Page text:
I haven’t made any new year resolutions this time around. I know the whole practice is naive but I usually do, and I have to say I did rather well with 2022’s—that’s what comes with setting the bar sufficiently low: take the stairs when possible, and have cream in your coffee more often (they came as a pair).
While I haven’t set any resolutions, I did sit down this week and do that Christian thing where you ask God for a word for the year. Social media tells me that when other people do this, they get things like “golden paths,” “open doors,” or something similarly filled with possibility and promise. What did the Lord say to me? “This is what we’ve got to work with”.
But actually, the more I sat with that, it did start to fill me with hope.
Looking back over the last year, 2022 was something of an annus horribilis. Objectively that’s an exaggeration, but subjectively it was rough. I continually butted up against my limitations, became further acquainted with my shadow side, reached new levels of clarity about my weaknesses and that of my family systems. I repeatedly found that even though I could see how things could be better (in my terms at least), that my power to change things was constrained. I grappled with the reality that I cannot control so many things that I care about; no matter how hard I try, pray, work, or hold tight, I cannot make things happen—certainly not in the way I want them to—and I will never be “enough” for all the people, whatever that means.
But this is what we have to work with. And that’s OK.
When that phrase came to me as I sat on the beach in Kaikōura, enjoying some morning solitude before the extended family was up and the bach was bustling, the image that came with it was shaped by the space here.
But not so much the wide sea or the rocks that tell their own story, it is more the remnants of the outbuildings that pepper my father’s family home. The accumulation of sheds, wash-houses, and the old house, where everything speaks of years of life and work, but the paint has peeled and the shine has well and truly fallen off. It’s all a bit daggy here, and I love it.
I saw an image of the craftsman standing before the workbench, surveying her tools and materials—well aware of their limitations but content with that.
The other image that came to mind illuminated what we were NOT talking about here — a kind of apophatic revelation (“not this”), through the snatched remembrance of some luxury car ad I’d seen recently. I forget the brand of car, but it was one of those which convey excellence: every component extensively designed and machined perfectly to create a sleek product and a superlative driving experience. That is not what God is making in me.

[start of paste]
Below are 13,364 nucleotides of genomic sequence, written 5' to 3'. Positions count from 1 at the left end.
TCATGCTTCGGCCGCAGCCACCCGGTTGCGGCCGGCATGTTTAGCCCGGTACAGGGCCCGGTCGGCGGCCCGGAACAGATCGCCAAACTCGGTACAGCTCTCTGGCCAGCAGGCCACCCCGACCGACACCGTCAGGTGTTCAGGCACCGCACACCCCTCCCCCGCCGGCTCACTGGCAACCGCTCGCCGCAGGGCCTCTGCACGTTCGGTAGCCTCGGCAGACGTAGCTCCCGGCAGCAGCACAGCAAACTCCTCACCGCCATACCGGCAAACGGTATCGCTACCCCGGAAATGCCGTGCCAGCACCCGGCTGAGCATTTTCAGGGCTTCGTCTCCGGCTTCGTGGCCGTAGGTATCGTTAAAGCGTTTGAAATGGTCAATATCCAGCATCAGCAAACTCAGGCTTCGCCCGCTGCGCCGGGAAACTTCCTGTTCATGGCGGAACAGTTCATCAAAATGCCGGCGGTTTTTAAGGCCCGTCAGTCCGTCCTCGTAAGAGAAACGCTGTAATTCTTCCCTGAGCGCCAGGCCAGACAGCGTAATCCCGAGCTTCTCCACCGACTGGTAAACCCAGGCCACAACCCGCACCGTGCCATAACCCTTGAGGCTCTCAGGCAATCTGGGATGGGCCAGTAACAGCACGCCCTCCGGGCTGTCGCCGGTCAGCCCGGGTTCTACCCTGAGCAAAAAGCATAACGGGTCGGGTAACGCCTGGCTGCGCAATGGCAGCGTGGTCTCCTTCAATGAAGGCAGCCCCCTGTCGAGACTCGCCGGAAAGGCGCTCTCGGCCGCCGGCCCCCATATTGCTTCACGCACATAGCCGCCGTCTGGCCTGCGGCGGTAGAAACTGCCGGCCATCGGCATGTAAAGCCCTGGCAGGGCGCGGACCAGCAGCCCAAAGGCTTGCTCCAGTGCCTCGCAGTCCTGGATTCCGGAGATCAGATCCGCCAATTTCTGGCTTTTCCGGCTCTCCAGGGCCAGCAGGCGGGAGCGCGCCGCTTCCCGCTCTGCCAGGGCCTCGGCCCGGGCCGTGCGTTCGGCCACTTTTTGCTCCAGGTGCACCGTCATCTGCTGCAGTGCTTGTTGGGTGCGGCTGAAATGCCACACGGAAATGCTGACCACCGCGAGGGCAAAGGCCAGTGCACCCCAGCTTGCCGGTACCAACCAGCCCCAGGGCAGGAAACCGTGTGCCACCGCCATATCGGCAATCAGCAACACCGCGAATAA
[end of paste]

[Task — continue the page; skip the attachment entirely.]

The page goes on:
The wood has knots and imperfections, but He’ll use that, bring out the grain and make something beautiful. What, I couldn’t quite say, but there was a deep sense of hopeful anticipation about the process of the making.
There are no power tools here, it’s all the work of His hands.
There’s a temptation to live in denial of the weaknesses and limitations of our persons and our communities, to pretend that things are better than we really are. To give all our attention to polishing the outside of the container* because we’re afraid that what’s inside isn’t sufficiently good, beautiful, or true to be valued without the spin or promotion. But eventually we must gaze unflinchingly at what we really have and are. Where we cannot pretend to God anymore, and not even to ourselves.
But here’s the gold: God’s gaze might expose us, but it does not reject us.
God takes us as we are, but in His love He won’t leave us as we are.
God’s gaze emerges from a nonjudgmental presence that names things rightly, without attaching the value judgment. It always knew about our limitations, and was under no illusions about what we have to work with. And it is “we”, God and us, and us in community (Phil 2:12-13). The challenge for me, in particular (feeling more enneagram 1 in this confession than in every time I reorganise the dishwasher), is to extend that nonjudgmental gaze of my loving Father to myself and to others.
And so, I take hope and will claim that statement for my year. “This is what we have to work with”. Knotted maybe, daggy perhaps, limited certainly… and glorious no less.
These simple thoughts have been sitting unpublished for some time because I’ve been waiting for them to be, well, better. Today, the quiet morning minutes which I had hoped to give to polishing this piece were interrupted by the littlest one. For a moment I felt defeated, but then I realised:
Oh well, perhaps this is enough, after all this is what we have to work with.
*In Falling Upward, Fr Richard Rohr describes how the shift between the two “halves of life” involves moving from preoccupation with building the container of one’s life, to attending to what one will actually fill it with. He writes, “The task of the first half of life is to create a proper container for one’s life and answer the first essential questions: ‘What makes me significant?’, ‘How can I support myself?’ and ‘Who will go with me?’ The task of the second half of life is, quite simply, to find the actual contents that this container was meant to hold and deliver.” Richard Rohr, Falling Upward: A Spirituality for the Two Halves of Life (San Francisco: Jossey-Bass, 2011), 1.